In the midst of the Arab Spring I had lunch one day with a middle eastern colleague who expressed deep concern about what was taking place in Egypt, particularly over the possible ouster of Hosni Mubarak and the fall of Egypt into the hands of the Muslim Brotherhood. My friend was no fan of Mubarak, but he preferred political stability over political anarchy—he didn’t subscribe to the Thomas Jefferson school of revolution:

The tree of liberty must be refreshed from time to time with the blood of patriots & tyrants. It is it’s natural manure. [1]

Better the tyrant you know than the tyrants you don’t know, I suppose. The only problem with that cliche as it applied to my friend was he knew the tyranny of the Muslim Brotherhood . . . and it made Mubarak’s tyranny pale by comparison. In no way did my friend see what was taking place in Egypt at the time as a watering of the liberty tree.

At time of the Arab Spring—echoing my middle eastern friend’s concern—I wrote of my worry that it would produce what everyone longed for: democracy among Arab nation-states.

The events of September 11, 2012, have gone a long way to confirm my friend’s and my concern.

Much confusion has surrounded the various messages from the U.S. embassy in Cairo, the State Department, and the White House. But I think we can all agree that the original missive from the embassy was an embarrassment to the American people. It read:

The Embassy of the United States in Cairo condemns the continuing efforts by misguided individuals to hurt the religious feelings of Muslims—as we condemn efforts to offend believers of all religions. Today, the 11th anniversary of the September 11, 2001 terrorist attacks on the United States, Americans are honoring our patriots and those who serve our nation as the fitting response to the enemies of democracy. Respect for religious beliefs is a cornerstone of American democracy. We firmly reject the actions by those who abuse the universal right of free speech to hurt the religious beliefs of others. [2]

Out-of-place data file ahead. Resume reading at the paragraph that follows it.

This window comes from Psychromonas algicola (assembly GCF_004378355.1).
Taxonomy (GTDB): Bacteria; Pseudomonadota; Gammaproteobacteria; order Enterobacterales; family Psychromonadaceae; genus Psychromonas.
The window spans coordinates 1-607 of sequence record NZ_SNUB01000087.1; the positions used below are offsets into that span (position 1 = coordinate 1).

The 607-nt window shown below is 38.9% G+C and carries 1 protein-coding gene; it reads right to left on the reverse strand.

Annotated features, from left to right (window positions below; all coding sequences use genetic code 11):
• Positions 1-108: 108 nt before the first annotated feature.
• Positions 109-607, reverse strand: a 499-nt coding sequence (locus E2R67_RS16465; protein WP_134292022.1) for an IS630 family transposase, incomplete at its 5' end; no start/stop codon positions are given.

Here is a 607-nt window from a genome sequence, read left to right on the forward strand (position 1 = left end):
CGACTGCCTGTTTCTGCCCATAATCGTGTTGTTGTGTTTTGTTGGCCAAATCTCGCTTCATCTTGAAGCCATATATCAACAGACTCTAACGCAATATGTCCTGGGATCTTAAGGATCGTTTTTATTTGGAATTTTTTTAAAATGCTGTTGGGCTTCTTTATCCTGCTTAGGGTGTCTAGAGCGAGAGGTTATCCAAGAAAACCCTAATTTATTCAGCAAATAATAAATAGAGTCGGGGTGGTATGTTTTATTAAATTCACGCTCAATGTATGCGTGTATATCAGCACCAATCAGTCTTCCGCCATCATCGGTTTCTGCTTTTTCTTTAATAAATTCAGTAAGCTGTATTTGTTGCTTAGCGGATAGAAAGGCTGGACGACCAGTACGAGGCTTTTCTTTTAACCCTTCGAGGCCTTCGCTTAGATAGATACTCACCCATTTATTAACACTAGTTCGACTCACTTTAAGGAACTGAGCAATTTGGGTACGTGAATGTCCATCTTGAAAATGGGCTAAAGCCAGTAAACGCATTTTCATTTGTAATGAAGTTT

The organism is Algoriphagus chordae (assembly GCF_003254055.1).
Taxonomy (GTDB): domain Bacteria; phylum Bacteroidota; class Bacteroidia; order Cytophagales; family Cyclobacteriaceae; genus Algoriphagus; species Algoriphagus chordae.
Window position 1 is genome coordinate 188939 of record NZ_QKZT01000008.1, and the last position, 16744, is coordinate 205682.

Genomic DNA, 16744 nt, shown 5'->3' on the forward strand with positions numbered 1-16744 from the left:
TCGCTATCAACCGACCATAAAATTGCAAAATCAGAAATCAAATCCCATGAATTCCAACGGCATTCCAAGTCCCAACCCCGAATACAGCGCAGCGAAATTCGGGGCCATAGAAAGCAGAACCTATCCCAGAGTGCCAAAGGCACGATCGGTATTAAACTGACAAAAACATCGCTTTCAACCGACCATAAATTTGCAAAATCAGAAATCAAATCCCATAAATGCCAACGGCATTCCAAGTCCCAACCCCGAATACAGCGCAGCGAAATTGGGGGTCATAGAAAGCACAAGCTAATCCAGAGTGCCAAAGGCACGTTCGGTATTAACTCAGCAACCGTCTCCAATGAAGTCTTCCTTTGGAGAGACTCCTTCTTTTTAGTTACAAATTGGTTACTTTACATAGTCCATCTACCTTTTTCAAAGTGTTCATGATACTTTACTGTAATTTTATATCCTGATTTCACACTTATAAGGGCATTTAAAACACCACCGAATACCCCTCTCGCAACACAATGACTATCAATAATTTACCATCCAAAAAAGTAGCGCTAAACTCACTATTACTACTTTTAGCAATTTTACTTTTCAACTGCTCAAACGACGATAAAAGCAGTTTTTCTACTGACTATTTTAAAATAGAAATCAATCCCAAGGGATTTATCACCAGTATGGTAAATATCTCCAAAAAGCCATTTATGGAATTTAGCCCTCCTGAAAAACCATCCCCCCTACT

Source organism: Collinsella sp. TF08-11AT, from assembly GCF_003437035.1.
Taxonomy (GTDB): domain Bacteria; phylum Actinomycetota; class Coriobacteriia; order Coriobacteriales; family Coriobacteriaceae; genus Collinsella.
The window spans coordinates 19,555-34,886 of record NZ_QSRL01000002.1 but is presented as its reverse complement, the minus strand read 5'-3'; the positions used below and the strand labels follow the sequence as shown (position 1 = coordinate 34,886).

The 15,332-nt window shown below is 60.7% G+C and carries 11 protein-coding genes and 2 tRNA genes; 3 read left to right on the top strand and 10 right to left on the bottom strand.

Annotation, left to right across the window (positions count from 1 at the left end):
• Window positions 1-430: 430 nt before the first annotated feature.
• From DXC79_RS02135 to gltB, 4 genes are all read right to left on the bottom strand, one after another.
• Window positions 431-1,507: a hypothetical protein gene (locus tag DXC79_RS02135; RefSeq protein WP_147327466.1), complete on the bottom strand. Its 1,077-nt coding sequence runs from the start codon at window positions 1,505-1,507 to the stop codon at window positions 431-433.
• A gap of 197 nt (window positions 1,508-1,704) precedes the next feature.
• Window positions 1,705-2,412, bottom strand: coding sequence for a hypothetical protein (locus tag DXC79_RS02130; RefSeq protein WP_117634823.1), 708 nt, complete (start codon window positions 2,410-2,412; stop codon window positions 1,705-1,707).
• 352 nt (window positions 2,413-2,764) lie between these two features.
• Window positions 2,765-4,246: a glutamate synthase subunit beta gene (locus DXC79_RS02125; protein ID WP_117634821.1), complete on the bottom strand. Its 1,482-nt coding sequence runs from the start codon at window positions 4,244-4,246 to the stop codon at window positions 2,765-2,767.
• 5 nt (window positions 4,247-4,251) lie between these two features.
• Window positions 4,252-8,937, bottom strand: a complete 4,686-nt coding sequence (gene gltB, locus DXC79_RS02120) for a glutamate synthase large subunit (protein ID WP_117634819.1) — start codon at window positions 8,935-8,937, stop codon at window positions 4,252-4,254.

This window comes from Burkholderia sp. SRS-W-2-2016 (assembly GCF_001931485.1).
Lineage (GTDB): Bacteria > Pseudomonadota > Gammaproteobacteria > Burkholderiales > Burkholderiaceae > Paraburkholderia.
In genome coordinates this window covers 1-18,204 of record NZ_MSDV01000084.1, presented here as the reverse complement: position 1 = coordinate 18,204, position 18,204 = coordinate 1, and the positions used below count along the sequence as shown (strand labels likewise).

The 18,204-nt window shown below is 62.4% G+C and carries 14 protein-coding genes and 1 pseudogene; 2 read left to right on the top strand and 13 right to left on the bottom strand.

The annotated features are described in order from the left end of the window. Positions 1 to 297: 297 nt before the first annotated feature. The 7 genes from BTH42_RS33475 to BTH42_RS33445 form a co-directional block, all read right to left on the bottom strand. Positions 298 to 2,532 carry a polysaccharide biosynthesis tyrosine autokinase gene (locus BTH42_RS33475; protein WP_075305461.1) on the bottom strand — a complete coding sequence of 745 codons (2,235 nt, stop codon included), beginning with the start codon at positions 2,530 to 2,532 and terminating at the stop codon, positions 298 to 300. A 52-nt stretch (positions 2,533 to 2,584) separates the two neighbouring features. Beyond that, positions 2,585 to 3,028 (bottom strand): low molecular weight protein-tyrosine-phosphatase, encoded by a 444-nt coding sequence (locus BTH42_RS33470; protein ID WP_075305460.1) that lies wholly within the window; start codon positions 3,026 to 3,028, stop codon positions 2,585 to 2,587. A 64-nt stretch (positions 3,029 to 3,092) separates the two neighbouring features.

To be fair, the President did condemn the violence perpetrated at our embassy in Cairo and the murder of four diplomates in Benghazi, Libya, including Ambassador Christopher Stevens. The State Department and the White House also said that the statement from the Egyptian embassy wasn’t approved through official channels. Nevertheless, reading that statement reminded me of a story told by Winston Churchill.

I remember when I was a child, being taken to the celebrated Barnum’s circus, which contained an exhibition of freaks and monstrosities, but the exhibit . . . which I most desired to see was the one described as “The Boneless Wonder.” My parents judged that that spectacle would be too revolting and demoralising for my youthful eyes, and I have waited 50 years to see the Boneless Wonder sitting on the Treasury Bench. [3]

We’ve witnessed the same Boneless Wonder in our Egyptian embassy. Their boneheaded statement in response to what amounts to a declaration of war is not only foolish it is cowardly. And cowardice in the Middle East is reviled, as this ancient Egyptian saying reveals:

To take no notice of a violent attack is to strengthen the heart of the enemy. Vigor is valiant, but cowardice is vile.

America and Americans deserve better than what we got in the boneless response from the U.S. embassy in Egypt . . . especially the four Americans who died in Libya trying to produce something good out of the Arab Spring.

[1] Thomas Jefferson in a letter to William Smith, November 13, 1787, in Thomas Jefferson: Writings (New York: The Library of America, 1984), 911.

[2] Embassy of the United States, Cairo, Egypt, “U.S. Embassy Condemns Religious Incitement,” September 11, 2012, (accessed September 12, 2012).

[3] Winston S. Church referring to Prime Minister Ramsey MacDonald, “Speech before Parliament,” January 28, 1939, in Churchill By Himself: The Definitive Collection of Quotations, ed. Richard Langworth (New York: Public Affairs, 2008), 34.

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